Now, with stricter regulation as of 2019 onward, your passive income could impact your eligibility for the lower tax rates from the Small Business Deduction. Suppose your company is invested in a partnership with another corporation and receiving profits that make your annual income more than $15 million. In that case, you are no longer able to claim the SBD. In fact, you could end up being penalized for profiting more than $50,000 from your passive income or Adjusted Aggregate Investment Income source, leaving you needing to pay a tax rate of up to 26% on your annual income. 

Breaking It Down Further 

As of 2019, a Canadian-controlled private corporation could claim up to $500,000 of their profits to be taxed at a lower rate of 13.5%. However, they are only permitted to earn $50 000 in passive income for optimal taxation results. For every dollar of passive income above the limit earned, your small business dedication would decrease by $5, leaving you with a lower Small Business Deduction. The limits are far stricter; and when exceeded, your tax rates will be much higher than before 2019. In fact, you could end up paying up to $80,000 more annually.

So how can you prevent paying a 130.67% tax rate on passive income? 


Canadian-controlled private corporation owner on phone discussing taxes.


Your Canadian-Controlled Private Corporation Passive Income Strategies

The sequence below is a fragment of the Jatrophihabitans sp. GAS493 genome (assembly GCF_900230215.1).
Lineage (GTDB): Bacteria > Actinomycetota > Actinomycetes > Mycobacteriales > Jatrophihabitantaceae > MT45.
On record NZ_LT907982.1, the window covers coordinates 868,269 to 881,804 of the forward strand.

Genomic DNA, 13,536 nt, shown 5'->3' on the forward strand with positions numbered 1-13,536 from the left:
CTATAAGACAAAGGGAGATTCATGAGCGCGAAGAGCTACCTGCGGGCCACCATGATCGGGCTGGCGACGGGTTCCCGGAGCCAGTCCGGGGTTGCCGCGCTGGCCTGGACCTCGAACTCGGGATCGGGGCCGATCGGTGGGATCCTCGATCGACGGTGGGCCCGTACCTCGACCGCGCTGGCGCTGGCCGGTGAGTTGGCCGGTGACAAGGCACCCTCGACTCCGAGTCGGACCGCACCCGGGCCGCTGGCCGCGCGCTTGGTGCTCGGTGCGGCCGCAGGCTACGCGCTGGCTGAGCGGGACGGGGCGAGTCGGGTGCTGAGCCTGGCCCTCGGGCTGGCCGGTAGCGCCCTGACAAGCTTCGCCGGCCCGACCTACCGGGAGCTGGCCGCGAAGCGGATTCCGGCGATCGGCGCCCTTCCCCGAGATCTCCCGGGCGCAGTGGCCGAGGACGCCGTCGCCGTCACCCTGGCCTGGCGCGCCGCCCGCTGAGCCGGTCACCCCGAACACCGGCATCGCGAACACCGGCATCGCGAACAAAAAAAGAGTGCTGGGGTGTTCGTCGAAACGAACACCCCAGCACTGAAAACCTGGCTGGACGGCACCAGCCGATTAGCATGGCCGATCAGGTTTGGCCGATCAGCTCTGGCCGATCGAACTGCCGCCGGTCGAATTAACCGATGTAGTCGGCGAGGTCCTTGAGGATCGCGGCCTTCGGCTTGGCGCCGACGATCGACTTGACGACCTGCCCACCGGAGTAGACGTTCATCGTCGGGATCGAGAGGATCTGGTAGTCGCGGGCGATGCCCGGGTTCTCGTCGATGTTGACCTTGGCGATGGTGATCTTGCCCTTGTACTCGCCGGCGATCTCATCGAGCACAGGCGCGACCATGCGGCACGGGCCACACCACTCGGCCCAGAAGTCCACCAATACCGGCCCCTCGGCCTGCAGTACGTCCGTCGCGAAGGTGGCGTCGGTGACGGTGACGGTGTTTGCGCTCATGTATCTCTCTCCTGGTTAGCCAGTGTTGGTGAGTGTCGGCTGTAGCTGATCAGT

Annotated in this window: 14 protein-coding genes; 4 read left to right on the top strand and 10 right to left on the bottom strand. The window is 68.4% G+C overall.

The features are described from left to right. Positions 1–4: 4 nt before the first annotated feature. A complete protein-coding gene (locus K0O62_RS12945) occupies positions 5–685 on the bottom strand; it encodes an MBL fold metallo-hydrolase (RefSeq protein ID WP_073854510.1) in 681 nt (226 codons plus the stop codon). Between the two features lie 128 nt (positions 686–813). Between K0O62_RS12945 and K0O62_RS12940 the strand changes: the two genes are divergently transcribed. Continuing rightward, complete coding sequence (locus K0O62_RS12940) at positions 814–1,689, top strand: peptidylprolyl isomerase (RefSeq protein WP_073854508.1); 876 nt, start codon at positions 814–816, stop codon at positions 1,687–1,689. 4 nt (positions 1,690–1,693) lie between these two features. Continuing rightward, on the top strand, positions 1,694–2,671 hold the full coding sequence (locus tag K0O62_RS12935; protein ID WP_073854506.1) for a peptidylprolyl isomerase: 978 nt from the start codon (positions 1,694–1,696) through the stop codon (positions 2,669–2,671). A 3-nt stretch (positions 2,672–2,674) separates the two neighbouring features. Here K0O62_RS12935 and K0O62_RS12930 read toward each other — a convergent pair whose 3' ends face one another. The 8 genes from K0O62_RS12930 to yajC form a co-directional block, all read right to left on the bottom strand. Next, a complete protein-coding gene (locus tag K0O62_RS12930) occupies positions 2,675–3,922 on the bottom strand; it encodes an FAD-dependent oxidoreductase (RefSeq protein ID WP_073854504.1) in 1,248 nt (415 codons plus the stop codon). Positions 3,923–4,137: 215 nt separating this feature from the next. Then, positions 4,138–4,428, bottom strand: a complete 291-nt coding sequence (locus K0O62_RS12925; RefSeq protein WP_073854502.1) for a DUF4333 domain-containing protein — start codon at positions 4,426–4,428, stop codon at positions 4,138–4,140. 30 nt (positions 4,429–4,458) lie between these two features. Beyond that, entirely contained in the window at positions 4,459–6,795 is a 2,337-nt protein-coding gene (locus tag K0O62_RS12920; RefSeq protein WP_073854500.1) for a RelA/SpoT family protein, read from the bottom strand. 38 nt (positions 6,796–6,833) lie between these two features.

To limit the thousands of dollars in taxes you may need to pay with the stricter taxation rules, you need to determine the costs vs. benefits of earning more than $50,000 in passive income. You’ll also want to look at your passive income investments and learn how they are observed by the government tax-wise. 

Here are some strategies to help you maintain your eligibility for the Canadian Small Business Deduction while continuing earning profitable passive income: 


Dividends vs. Bonus Offerings

Many Canadian-Controlled Private Corporation leaders prefer to pay themselves or their employees an annual bonus. However, you may not realize that you and your business could be saving more on taxes with provincial deferrals available. Bonuses are taxed personally, meaning they do not affect your eligibility for your CCPC’s tax deferrals. According to CIBC data, the dividend strategy is the best move for earning you an impressive tax break in the long run. You could make up to $34,440 more from your dividends than offering yourself and your workers bonuses or personal investment opportunities.